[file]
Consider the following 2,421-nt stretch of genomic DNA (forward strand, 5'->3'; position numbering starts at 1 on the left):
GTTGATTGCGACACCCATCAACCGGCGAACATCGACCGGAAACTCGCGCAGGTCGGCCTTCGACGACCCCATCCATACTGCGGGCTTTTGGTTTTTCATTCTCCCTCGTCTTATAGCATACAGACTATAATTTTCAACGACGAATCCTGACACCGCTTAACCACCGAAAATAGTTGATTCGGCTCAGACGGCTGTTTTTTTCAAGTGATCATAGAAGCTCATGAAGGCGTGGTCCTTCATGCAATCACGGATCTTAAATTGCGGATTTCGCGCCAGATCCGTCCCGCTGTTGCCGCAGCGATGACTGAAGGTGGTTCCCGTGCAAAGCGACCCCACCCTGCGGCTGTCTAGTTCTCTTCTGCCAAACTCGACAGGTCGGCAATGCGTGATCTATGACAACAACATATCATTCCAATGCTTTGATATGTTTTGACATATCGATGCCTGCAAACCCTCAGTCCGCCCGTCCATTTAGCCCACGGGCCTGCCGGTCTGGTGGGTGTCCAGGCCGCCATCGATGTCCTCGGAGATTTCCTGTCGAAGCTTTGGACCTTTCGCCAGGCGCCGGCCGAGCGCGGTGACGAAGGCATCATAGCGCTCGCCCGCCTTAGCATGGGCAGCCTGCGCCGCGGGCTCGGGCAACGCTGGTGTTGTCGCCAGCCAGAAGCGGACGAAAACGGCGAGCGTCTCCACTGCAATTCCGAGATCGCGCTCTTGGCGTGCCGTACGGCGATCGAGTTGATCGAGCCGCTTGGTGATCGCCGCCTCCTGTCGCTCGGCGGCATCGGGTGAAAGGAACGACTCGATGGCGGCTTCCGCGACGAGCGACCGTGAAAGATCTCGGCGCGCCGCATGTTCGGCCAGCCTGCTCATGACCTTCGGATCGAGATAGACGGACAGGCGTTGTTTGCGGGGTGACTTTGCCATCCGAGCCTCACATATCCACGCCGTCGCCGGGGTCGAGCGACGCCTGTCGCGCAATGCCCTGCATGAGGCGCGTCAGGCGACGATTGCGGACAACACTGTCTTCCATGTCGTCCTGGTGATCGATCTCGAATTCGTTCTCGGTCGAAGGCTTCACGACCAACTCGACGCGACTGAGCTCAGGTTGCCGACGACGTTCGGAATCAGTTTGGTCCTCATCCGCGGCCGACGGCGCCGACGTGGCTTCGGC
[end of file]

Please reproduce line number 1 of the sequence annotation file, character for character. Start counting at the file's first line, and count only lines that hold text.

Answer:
Consider the following 2,421-nt stretch of genomic DNA (forward strand, 5'->3'; position numbering starts at 1 on the left):